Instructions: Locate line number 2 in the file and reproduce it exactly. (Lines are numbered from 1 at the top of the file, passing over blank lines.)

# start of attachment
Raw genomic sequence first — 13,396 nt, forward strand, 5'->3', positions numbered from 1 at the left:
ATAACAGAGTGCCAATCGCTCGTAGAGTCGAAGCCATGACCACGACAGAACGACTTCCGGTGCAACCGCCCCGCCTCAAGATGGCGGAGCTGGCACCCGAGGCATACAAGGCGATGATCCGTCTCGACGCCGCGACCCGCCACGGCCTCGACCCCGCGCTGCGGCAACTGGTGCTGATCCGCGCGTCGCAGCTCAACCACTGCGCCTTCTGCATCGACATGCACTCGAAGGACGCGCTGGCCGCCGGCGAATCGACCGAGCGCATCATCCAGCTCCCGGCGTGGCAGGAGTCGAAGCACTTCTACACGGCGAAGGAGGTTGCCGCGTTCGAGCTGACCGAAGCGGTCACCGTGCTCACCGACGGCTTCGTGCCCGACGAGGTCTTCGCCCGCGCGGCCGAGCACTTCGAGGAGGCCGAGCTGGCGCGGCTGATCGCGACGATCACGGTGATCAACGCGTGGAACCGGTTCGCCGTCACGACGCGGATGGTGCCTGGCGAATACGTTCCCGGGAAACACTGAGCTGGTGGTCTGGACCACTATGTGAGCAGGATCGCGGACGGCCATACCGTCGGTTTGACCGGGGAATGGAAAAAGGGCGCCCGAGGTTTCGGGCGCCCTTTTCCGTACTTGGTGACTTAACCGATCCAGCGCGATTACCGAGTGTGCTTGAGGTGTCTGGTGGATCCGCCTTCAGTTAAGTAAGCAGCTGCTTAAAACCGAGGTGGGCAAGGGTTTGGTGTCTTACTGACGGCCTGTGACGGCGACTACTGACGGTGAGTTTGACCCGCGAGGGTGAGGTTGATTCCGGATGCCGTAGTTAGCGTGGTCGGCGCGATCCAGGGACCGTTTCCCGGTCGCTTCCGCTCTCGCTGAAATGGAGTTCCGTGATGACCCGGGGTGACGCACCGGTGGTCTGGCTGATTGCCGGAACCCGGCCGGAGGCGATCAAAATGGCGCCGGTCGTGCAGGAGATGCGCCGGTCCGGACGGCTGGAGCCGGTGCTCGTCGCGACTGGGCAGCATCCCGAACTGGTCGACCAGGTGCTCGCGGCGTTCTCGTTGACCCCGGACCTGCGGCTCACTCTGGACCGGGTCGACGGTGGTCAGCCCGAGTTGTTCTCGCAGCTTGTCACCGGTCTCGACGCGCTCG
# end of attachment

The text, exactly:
ATAACAGAGTGCCAATCGCTCGTAGAGTCGAAGCCATGACCACGACAGAACGACTTCCGGTGCAACCGCCCCGCCTCAAGATGGCGGAGCTGGCACCCGAGGCATACAAGGCGATGATCCGTCTCGACGCCGCGACCCGCCACGGCCTCGACCCCGCGCTGCGGCAACTGGTGCTGATCCGCGCGTCGCAGCTCAACCACTGCGCCTTCTGCATCGACATGCACTCGAAGGACGCGCTGGCCGCCGGCGAATCGACCGAGCGCATCATCCAGCTCCCGGCGTGGCAGGAGTCGAAGCACTTCTACACGGCGAAGGAGGTTGCCGCGTTCGAGCTGACCGAAGCGGTCACCGTGCTCACCGACGGCTTCGTGCCCGACGAGGTCTTCGCCCGCGCGGCCGAGCACTTCGAGGAGGCCGAGCTGGCGCGGCTGATCGCGACGATCACGGTGATCAACGCGTGGAACCGGTTCGCCGTCACGACGCGGATGGTGCCTGGCGAATACGTTCCCGGGAAACACTGAGCTGGTGGTCTGGACCACTATGTGAGCAGGATCGCGGACGGCCATACCGTCGGTTTGACCGGGGAATGGAAAAAGGGCGCCCGAGGTTTCGGGCGCCCTTTTCCGTACTTGGTGACTTAACCGATCCAGCGCGATTACCGAGTGTGCTTGAGGTGTCTGGTGGATCCGCCTTCAGTTAAGTAAGCAGCTGCTTAAAACCGAGGTGGGCAAGGGTTTGGTGTCTTACTGACGGCCTGTGACGGCGACTACTGACGGTGAGTTTGACCCGCGAGGGTGAGGTTGATTCCGGATGCCGTAGTTAGCGTGGTCGGCGCGATCCAGGGACCGTTTCCCGGTCGCTTCCGCTCTCGCTGAAATGGAGTTCCGTGATGACCCGGGGTGACGCACCGGTGGTCTGGCTGATTGCCGGAACCCGGCCGGAGGCGATCAAAATGGCGCCGGTCGTGCAGGAGATGCGCCGGTCCGGACGGCTGGAGCCGGTGCTCGTCGCGACTGGGCAGCATCCCGAACTGGTCGACCAGGTGCTCGCGGCGTTCTCGTTGACCCCGGACCTGCGGCTCACTCTGGACCGGGTCGACGGTGGTCAGCCCGAGTTGTTCTCGCAGCTTGTCACCGGTCTCGACGCGCTCG